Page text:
Comox Valley lacrosse goalie Haydin Gibson stood tall for Team B.C. at the Minor Box Lacrosse Nationals in Coquitlam, helping the bantam girls win a gold medal.
The 14-year-old tended the pipes in a nail-biting final Saturday against Ontario. After two scoreless periods, B.C. prevailed with a 3-2 win.
“It was pretty intense,” said Keith Gibson, Haydin’s father. “With 14 minutes left, it was 3-1 B.C. With two minutes and 33 seconds, Ontario scored, and then Ontario had a breakaway with three seconds left to tie it. Super exciting. It’s really how the gold medal game should be.”
Saturday’s game was a rubber match between the two sides, which traded victories during round-robin play. Haydin earned MVP honours for B.C.’s 2-1 win over Ontario Tuesday. On Thursday, Ontario evened the score with a 5-4 win.
Haydin is about to enter Grade 9 at Isfeld Secondary. She stands nearly 6’3”.
“She’s a tall wall, they called her,” Keith said.
At Team B.C. tryouts, Haydin competed with 11 other goalies for two berths on the team. She didn’t crack the squad last year, but was among the final four in the selection process.
“Just told to work on a few things, and she came back, so they liked that,” Keith said.
Haydin is the first goalie from the Comox Valley Lacrosse Association, boy or girl, to make a B.C. team BC in box lacrosse.
“As far as I know, she is the first (local) national gold medalist in box lacrosse, again for either gender,” said Geoff Garbutt, CVLA past-president.
Three other Comox Valley lacrosse standouts competed in Coquitlam: Jordan Vincent, midget; Kris Fournier, peewee; and Adam Bailey, bantam.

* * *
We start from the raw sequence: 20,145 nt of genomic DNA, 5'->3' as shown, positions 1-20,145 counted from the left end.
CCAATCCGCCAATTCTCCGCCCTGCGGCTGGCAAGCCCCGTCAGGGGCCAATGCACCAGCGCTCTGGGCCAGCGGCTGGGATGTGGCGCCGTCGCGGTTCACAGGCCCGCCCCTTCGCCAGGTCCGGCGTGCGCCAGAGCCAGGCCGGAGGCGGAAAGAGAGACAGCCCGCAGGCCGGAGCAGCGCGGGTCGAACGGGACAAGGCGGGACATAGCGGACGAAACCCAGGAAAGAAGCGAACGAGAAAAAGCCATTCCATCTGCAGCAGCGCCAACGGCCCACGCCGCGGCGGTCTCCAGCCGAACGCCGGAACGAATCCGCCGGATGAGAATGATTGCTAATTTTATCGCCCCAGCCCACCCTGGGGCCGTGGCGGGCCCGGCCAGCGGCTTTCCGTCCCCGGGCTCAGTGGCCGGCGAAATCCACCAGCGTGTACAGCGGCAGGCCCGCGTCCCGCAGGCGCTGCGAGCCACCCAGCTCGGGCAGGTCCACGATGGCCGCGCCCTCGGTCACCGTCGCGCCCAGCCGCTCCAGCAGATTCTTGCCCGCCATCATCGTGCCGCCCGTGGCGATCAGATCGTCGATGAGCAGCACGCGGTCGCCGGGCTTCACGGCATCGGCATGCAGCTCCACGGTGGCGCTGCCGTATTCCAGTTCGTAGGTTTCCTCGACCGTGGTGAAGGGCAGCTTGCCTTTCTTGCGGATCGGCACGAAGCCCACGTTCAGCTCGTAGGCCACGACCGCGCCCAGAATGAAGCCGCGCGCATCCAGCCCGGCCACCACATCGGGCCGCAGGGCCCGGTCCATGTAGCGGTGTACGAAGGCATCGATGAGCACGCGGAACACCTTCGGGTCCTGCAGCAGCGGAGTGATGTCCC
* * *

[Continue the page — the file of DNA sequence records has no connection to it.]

Jordan was one of two first-year players on the provincial midget team. He was selected flag bearer before the squad entered the rink for Saturday’s final against Ontario. The teams both won five games and tied one during the round robin. Ontario won the gold medal with a 12-7 win.
Ontario also defeated B.C. in the bantam and peewee boys final games.
“Those three boys are exceptional players,” Keith said, noting the geographical disadvantage of living on an island when it comes to forming a provincial team. “To have four players from our association in all four of those categories was a huge thing…It’s such a great experience. Any time you’re exposed to that high level and high energy, the kids get a taste of what the nerves are like, and what the pressure is like. You can’t replace that.”
Jordan has also been selected to play on the B.C. U15 field lacrosse team, which competes at the national championships this weekend in Kelowna. Last year, he played on the provincial U14 and U15 field lacrosse teams. The U15s won silver at last year’s national tournament, where Jordan was named to the all-star team.